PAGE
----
Yes, I am joining as a fee paying student (well, I am considering since fudan is another option as well).

 

Are you currently enrolled here?

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pho

@Fernandorte. I have just applied for a Confucius Institute Scholarship to go there in September 2016 for 6 months (see post above). If it does not work, I might consider going as a fee paying student. That would be nice if you could you do tell me what are the cost involved, just to get an idea if I can afford it or not. Thanks.

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fernandorte

@pho

 

These are the fees for one semester for the standard program (RMB):

 

  Application fee   Tuition   Textbooks   Insurance   Total Standard Program

 

         400               9000         200           400                   10000

   

However, if you want to join the intensive program (you will have more classes everyday) the tuition increases to 14000 RMB and therefore the total would be 15000.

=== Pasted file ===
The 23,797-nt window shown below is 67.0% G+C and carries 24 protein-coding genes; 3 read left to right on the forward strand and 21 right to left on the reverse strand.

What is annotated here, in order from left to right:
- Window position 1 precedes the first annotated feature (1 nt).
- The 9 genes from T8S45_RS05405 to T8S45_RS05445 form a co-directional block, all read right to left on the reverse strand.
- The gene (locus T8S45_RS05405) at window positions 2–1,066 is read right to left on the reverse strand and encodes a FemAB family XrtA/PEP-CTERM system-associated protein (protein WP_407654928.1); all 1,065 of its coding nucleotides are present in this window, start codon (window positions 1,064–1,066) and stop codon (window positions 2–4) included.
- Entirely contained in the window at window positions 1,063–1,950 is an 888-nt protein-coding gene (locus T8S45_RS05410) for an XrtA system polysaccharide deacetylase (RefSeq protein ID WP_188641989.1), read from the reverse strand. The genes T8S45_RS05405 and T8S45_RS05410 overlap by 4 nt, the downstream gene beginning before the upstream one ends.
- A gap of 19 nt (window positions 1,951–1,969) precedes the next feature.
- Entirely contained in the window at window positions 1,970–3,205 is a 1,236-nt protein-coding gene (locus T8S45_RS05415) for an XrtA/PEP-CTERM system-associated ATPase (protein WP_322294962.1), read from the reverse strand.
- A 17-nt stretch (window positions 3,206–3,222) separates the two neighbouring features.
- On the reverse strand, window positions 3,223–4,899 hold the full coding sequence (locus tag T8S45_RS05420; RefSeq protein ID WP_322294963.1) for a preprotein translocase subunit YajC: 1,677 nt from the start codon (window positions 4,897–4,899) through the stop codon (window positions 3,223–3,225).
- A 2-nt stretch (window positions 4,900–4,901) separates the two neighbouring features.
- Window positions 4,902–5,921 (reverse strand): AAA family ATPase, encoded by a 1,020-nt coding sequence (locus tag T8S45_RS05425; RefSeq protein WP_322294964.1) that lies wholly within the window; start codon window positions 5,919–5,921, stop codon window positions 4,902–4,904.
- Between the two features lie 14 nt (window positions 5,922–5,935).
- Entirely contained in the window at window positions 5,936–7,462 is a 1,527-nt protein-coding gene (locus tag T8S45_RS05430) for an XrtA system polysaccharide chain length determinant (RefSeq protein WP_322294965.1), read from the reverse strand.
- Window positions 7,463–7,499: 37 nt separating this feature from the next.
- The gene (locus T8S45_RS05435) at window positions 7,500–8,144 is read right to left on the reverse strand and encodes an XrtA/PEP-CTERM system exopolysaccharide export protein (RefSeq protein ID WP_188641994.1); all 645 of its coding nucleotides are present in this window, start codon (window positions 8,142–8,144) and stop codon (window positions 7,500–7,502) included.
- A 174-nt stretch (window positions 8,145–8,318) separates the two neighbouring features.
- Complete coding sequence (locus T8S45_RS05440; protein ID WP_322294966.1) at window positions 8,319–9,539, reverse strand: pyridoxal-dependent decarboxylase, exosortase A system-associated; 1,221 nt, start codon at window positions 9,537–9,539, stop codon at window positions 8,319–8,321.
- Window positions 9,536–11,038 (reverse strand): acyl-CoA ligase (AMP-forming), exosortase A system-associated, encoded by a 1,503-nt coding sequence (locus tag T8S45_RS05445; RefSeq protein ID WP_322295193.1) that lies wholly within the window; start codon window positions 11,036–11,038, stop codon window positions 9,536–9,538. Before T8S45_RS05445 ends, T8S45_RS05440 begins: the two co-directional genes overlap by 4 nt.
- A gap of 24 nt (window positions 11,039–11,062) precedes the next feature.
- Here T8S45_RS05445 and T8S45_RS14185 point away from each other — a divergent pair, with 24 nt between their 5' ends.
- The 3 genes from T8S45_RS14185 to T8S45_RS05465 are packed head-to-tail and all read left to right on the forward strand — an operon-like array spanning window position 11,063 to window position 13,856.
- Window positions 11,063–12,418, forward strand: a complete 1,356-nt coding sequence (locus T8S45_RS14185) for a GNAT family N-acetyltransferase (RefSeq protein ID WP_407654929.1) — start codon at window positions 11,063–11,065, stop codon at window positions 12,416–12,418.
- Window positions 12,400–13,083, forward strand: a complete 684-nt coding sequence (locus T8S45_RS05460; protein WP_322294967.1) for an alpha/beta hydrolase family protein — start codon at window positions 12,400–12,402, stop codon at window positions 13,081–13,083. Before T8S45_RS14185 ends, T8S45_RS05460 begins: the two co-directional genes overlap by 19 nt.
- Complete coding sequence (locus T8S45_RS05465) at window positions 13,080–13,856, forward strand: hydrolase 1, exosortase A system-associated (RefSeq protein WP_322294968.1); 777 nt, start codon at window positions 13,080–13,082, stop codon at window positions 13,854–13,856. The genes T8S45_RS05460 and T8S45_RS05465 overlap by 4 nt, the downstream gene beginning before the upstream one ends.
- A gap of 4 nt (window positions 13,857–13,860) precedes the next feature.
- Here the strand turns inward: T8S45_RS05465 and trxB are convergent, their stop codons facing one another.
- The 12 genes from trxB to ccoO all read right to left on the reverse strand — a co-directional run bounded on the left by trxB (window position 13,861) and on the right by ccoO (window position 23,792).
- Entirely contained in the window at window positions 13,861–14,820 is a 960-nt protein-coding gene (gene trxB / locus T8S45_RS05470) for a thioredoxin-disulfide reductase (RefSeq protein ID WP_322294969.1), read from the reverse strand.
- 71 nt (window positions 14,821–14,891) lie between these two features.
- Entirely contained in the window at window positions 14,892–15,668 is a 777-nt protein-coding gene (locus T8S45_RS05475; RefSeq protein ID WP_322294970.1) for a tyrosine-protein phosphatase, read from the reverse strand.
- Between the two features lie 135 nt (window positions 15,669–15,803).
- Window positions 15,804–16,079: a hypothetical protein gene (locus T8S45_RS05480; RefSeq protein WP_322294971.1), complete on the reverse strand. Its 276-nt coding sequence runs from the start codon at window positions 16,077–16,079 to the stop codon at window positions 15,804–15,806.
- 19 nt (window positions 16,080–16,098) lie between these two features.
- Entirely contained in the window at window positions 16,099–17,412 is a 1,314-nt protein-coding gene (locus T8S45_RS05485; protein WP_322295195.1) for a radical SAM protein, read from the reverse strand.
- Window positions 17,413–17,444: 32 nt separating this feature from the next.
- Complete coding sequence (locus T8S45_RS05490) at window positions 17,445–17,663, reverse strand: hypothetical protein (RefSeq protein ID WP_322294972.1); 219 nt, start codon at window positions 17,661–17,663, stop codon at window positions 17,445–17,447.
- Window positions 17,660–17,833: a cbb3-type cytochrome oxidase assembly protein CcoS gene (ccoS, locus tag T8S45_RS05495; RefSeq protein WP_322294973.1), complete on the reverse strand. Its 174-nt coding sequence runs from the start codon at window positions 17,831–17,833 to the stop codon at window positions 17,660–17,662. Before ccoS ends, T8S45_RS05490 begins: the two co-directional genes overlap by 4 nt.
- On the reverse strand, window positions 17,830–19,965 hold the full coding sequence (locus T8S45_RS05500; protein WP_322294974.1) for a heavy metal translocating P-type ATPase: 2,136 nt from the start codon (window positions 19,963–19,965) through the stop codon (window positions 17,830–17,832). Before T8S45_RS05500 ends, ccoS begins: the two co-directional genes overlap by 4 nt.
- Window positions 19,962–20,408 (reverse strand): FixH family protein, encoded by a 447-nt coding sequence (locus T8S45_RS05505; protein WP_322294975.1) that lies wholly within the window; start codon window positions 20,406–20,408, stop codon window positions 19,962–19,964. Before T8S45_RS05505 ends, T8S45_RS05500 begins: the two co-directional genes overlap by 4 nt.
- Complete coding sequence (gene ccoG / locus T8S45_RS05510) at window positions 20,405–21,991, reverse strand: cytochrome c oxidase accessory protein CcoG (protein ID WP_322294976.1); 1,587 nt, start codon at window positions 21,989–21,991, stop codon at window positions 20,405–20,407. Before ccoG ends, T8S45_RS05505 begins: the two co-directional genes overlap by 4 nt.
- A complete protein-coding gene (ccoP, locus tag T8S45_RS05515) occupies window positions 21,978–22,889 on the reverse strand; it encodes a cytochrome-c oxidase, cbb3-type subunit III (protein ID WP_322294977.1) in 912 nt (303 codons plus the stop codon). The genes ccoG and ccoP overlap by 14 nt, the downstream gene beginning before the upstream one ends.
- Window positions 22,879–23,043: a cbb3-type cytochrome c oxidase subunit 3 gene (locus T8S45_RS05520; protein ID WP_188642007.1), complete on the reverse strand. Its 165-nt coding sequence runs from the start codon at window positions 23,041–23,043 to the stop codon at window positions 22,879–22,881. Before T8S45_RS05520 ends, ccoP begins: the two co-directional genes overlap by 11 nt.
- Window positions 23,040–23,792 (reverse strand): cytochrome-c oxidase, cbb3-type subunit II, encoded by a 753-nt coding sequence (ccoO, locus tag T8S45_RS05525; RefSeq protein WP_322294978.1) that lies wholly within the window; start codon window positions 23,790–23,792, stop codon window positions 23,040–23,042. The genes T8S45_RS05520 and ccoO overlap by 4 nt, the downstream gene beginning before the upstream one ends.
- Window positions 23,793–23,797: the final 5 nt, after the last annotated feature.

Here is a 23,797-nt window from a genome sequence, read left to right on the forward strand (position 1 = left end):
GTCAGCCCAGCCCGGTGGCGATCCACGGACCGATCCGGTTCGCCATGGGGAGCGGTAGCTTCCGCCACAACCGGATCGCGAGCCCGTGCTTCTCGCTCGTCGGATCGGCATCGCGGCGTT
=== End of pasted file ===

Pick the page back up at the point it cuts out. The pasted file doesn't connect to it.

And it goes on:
You have all the information here:

 

http://lxs.ecnu.edu.cn/EN/msg.php?id=48

 

and here you have the link to the different dorms with their respective fees:

 

http://lxs.ecnu.edu.cn/EN/list.php?id=12

 

Food is not that expensive in China. If you eat at the canteen of the University you may probably pay about 15 to 30 RMB. Outside, the price may increase a little but it is still affordable. 

 

Hope you can get your scholarship anyway!

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pho

@Fernandorte. Thanks for the info. I hope I will get the scholarship too but so far no news. This waiting game is a real torture :P !

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Guest Tantara